League split beckons for the WPL

On Sunday afternoon we will know the make-up of the top-six as the first phase of the Welsh Premier League season draws to a conclusion with Carmarthen, Port Talbot and Newtown all in the chase for a top-half finish.

All three have had chances to secure their spot in the Championship Conference but now face a nervy final day with five of the weekend’s games kicking-off simultaneously at 1pm, Sunday.

Fifth and sixth-placed Carmarthen and Port Talbot (31 and 30 points) both need wins to make certain of their places but face difficult matches against The New Saints and Bala Town respectively.

That leaves Newtown, seventh on 29 points, looking to take advantage of any slip-ups from their south Walian rivals but they too, are by no means guaranteed an easy ride with a testing visit to Connah’s Quay.

It makes for an exciting final day and the fact that BBC Wales Radio have just week given an hour’s worth of coverage and BBC Wales News visited the GenQuip Stadium earlier today, shows that the profile and reputation is growing – albeit perhaps as not quickly as those associated with the league would want, it’s still progress nonetheless.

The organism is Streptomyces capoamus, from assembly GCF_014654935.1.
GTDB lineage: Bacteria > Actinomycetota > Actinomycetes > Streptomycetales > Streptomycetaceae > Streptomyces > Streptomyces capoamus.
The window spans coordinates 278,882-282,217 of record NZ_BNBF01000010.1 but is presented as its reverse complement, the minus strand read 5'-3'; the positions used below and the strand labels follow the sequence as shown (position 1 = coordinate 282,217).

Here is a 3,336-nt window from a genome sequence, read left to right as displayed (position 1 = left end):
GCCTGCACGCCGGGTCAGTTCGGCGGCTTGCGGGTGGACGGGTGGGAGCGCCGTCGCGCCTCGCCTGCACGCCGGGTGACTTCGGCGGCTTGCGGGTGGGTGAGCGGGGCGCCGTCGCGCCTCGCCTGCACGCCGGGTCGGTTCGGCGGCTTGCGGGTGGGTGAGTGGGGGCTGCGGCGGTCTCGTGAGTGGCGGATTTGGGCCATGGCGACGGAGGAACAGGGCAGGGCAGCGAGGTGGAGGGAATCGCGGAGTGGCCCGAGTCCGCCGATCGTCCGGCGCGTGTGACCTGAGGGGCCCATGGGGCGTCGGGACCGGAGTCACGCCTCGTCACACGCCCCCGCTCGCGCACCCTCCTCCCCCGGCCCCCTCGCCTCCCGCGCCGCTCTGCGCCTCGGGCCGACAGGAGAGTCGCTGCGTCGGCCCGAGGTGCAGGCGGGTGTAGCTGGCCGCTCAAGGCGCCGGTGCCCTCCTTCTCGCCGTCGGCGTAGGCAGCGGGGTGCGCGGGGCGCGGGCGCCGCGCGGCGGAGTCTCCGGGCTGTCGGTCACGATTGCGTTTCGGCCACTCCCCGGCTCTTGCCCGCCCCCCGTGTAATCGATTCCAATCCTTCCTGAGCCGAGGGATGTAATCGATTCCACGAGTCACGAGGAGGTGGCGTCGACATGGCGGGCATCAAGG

The problem with the current league format is however that it’s not ideal and the second-phase of format does have its issues.

At the top-of-the-table, there is a lack of excitement in the second-phase due to there not being a genuine title race, whilst undetermined relegation places at the food of the table can make the second-half of the season a monotonous affair.

Fortunately, the season does spring into life as it draws to a close with the Europa League play-offs – which has to be another plus-point of the current WPL format – but while those already following the league are understanding of the wildcard process, the structure becomes convoluted to anyone unfamiliar with the competition’s format, particularly when the Welsh Cup is thrown into the mix as well!